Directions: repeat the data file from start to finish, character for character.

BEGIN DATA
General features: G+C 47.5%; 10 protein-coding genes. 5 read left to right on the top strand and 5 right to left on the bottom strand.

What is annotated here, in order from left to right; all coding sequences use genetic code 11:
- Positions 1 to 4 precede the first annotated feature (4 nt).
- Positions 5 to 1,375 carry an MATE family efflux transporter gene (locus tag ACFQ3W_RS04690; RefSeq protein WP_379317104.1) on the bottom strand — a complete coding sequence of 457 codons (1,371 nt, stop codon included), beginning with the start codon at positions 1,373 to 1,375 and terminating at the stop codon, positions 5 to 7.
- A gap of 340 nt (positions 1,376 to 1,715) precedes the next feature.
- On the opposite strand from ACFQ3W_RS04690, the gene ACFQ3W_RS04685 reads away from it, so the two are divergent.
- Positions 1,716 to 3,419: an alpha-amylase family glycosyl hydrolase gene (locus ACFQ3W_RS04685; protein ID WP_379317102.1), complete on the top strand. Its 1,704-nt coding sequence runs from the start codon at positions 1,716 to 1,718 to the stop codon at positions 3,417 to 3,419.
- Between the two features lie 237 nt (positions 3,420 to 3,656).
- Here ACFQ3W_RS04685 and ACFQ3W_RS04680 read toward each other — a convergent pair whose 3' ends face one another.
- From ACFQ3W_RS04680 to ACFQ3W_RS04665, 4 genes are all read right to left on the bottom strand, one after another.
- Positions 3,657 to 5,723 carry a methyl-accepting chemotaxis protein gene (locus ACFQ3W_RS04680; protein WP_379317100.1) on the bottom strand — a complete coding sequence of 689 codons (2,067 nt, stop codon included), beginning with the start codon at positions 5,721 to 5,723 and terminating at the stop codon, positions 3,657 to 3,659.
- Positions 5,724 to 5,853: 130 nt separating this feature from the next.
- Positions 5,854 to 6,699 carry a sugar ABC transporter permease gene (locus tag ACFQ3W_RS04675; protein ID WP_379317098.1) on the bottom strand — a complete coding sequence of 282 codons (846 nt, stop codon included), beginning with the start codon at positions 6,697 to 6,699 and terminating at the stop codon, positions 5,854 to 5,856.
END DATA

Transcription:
General features: G+C 47.5%; 10 protein-coding genes. 5 read left to right on the top strand and 5 right to left on the bottom strand.

What is annotated here, in order from left to right; all coding sequences use genetic code 11:
- Positions 1 to 4 precede the first annotated feature (4 nt).
- Positions 5 to 1,375 carry an MATE family efflux transporter gene (locus tag ACFQ3W_RS04690; RefSeq protein WP_379317104.1) on the bottom strand — a complete coding sequence of 457 codons (1,371 nt, stop codon included), beginning with the start codon at positions 1,373 to 1,375 and terminating at the stop codon, positions 5 to 7.
- A gap of 340 nt (positions 1,376 to 1,715) precedes the next feature.
- On the opposite strand from ACFQ3W_RS04690, the gene ACFQ3W_RS04685 reads away from it, so the two are divergent.
- Positions 1,716 to 3,419: an alpha-amylase family glycosyl hydrolase gene (locus ACFQ3W_RS04685; protein ID WP_379317102.1), complete on the top strand. Its 1,704-nt coding sequence runs from the start codon at positions 1,716 to 1,718 to the stop codon at positions 3,417 to 3,419.
- Between the two features lie 237 nt (positions 3,420 to 3,656).
- Here ACFQ3W_RS04685 and ACFQ3W_RS04680 read toward each other — a convergent pair whose 3' ends face one another.
- From ACFQ3W_RS04680 to ACFQ3W_RS04665, 4 genes are all read right to left on the bottom strand, one after another.
- Positions 3,657 to 5,723 carry a methyl-accepting chemotaxis protein gene (locus ACFQ3W_RS04680; protein WP_379317100.1) on the bottom strand — a complete coding sequence of 689 codons (2,067 nt, stop codon included), beginning with the start codon at positions 5,721 to 5,723 and terminating at the stop codon, positions 3,657 to 3,659.
- Positions 5,724 to 5,853: 130 nt separating this feature from the next.
- Positions 5,854 to 6,699 carry a sugar ABC transporter permease gene (locus tag ACFQ3W_RS04675; protein ID WP_379317098.1) on the bottom strand — a complete coding sequence of 282 codons (846 nt, stop codon included), beginning with the start codon at positions 6,697 to 6,699 and terminating at the stop codon, positions 5,854 to 5,856.